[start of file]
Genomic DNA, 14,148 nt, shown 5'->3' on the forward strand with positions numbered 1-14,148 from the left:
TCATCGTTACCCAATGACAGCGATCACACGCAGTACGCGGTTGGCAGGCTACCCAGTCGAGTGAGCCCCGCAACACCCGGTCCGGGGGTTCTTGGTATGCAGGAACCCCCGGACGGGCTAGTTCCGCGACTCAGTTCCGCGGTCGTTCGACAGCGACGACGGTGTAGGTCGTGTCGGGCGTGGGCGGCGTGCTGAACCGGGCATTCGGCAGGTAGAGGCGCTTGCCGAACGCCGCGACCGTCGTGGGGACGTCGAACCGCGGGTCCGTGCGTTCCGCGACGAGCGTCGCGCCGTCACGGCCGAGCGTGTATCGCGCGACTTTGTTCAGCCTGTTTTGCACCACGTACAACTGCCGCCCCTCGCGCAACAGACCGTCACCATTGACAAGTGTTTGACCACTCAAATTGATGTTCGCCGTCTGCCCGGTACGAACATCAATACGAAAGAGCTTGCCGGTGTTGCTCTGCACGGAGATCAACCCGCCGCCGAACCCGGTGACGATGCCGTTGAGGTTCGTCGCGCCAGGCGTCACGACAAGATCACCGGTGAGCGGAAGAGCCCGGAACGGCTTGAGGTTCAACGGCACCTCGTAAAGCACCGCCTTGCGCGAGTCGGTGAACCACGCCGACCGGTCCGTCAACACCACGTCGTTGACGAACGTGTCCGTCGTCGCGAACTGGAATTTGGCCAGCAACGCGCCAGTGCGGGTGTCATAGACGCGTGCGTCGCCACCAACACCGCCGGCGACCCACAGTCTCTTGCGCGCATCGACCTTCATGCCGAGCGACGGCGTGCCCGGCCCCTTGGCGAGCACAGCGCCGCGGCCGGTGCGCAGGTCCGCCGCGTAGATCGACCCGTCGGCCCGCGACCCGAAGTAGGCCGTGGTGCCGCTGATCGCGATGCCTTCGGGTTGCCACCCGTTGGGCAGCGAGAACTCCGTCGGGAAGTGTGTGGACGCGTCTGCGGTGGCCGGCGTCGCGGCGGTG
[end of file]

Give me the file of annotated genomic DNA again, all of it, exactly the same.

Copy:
Genomic DNA, 14,148 nt, shown 5'->3' on the forward strand with positions numbered 1-14,148 from the left:
TCATCGTTACCCAATGACAGCGATCACACGCAGTACGCGGTTGGCAGGCTACCCAGTCGAGTGAGCCCCGCAACACCCGGTCCGGGGGTTCTTGGTATGCAGGAACCCCCGGACGGGCTAGTTCCGCGACTCAGTTCCGCGGTCGTTCGACAGCGACGACGGTGTAGGTCGTGTCGGGCGTGGGCGGCGTGCTGAACCGGGCATTCGGCAGGTAGAGGCGCTTGCCGAACGCCGCGACCGTCGTGGGGACGTCGAACCGCGGGTCCGTGCGTTCCGCGACGAGCGTCGCGCCGTCACGGCCGAGCGTGTATCGCGCGACTTTGTTCAGCCTGTTTTGCACCACGTACAACTGCCGCCCCTCGCGCAACAGACCGTCACCATTGACAAGTGTTTGACCACTCAAATTGATGTTCGCCGTCTGCCCGGTACGAACATCAATACGAAAGAGCTTGCCGGTGTTGCTCTGCACGGAGATCAACCCGCCGCCGAACCCGGTGACGATGCCGTTGAGGTTCGTCGCGCCAGGCGTCACGACAAGATCACCGGTGAGCGGAAGAGCCCGGAACGGCTTGAGGTTCAACGGCACCTCGTAAAGCACCGCCTTGCGCGAGTCGGTGAACCACGCCGACCGGTCCGTCAACACCACGTCGTTGACGAACGTGTCCGTCGTCGCGAACTGGAATTTGGCCAGCAACGCGCCAGTGCGGGTGTCATAGACGCGTGCGTCGCCACCAACACCGCCGGCGACCCACAGTCTCTTGCGCGCATCGACCTTCATGCCGAGCGACGGCGTGCCCGGCCCCTTGGCGAGCACAGCGCCGCGGCCGGTGCGCAGGTCCGCCGCGTAGATCGACCCGTCGGCCCGCGACCCGAAGTAGGCCGTGGTGCCGCTGATCGCGATGCCTTCGGGTTGCCACCCGTTGGGCAGCGAGAACTCCGTCGGGAAGTGTGTGGACGCGTCTGCGGTGGCCGGCGTCGCGGCGGTG